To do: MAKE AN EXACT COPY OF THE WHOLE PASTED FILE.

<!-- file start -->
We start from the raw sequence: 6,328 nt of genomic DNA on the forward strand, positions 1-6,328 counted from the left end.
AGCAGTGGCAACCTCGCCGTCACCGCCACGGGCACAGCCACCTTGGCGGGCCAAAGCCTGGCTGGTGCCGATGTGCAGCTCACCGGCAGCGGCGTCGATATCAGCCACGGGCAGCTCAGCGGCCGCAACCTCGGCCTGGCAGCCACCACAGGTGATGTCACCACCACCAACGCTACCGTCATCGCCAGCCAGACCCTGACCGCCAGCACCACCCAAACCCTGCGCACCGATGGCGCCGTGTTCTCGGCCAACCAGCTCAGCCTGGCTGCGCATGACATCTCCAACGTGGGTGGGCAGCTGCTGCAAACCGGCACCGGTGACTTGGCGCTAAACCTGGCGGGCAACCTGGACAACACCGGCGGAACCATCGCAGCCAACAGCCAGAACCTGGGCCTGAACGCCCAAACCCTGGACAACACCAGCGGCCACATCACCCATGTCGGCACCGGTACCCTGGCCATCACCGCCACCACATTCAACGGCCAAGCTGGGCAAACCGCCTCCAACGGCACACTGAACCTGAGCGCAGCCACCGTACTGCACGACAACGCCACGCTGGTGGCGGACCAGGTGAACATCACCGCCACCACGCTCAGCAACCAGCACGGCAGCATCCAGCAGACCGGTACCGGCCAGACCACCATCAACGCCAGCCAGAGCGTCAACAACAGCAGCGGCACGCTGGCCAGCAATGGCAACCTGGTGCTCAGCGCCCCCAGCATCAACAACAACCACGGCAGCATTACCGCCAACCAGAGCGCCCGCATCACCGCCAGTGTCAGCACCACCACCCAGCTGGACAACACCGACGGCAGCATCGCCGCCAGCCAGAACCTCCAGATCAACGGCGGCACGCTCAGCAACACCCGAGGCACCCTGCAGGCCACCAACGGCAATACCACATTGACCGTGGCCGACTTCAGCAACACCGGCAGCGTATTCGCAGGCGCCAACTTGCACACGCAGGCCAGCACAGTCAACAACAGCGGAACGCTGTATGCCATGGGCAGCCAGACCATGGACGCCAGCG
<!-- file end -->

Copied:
We start from the raw sequence: 6,328 nt of genomic DNA on the forward strand, positions 1-6,328 counted from the left end.
AGCAGTGGCAACCTCGCCGTCACCGCCACGGGCACAGCCACCTTGGCGGGCCAAAGCCTGGCTGGTGCCGATGTGCAGCTCACCGGCAGCGGCGTCGATATCAGCCACGGGCAGCTCAGCGGCCGCAACCTCGGCCTGGCAGCCACCACAGGTGATGTCACCACCACCAACGCTACCGTCATCGCCAGCCAGACCCTGACCGCCAGCACCACCCAAACCCTGCGCACCGATGGCGCCGTGTTCTCGGCCAACCAGCTCAGCCTGGCTGCGCATGACATCTCCAACGTGGGTGGGCAGCTGCTGCAAACCGGCACCGGTGACTTGGCGCTAAACCTGGCGGGCAACCTGGACAACACCGGCGGAACCATCGCAGCCAACAGCCAGAACCTGGGCCTGAACGCCCAAACCCTGGACAACACCAGCGGCCACATCACCCATGTCGGCACCGGTACCCTGGCCATCACCGCCACCACATTCAACGGCCAAGCTGGGCAAACCGCCTCCAACGGCACACTGAACCTGAGCGCAGCCACCGTACTGCACGACAACGCCACGCTGGTGGCGGACCAGGTGAACATCACCGCCACCACGCTCAGCAACCAGCACGGCAGCATCCAGCAGACCGGTACCGGCCAGACCACCATCAACGCCAGCCAGAGCGTCAACAACAGCAGCGGCACGCTGGCCAGCAATGGCAACCTGGTGCTCAGCGCCCCCAGCATCAACAACAACCACGGCAGCATTACCGCCAACCAGAGCGCCCGCATCACCGCCAGTGTCAGCACCACCACCCAGCTGGACAACACCGACGGCAGCATCGCCGCCAGCCAGAACCTCCAGATCAACGGCGGCACGCTCAGCAACACCCGAGGCACCCTGCAGGCCACCAACGGCAATACCACATTGACCGTGGCCGACTTCAGCAACACCGGCAGCGTATTCGCAGGCGCCAACTTGCACACGCAGGCCAGCACAGTCAACAACAGCGGAACGCTGTATGCCATGGGCAGCCAGACCATGGACGCCAGCG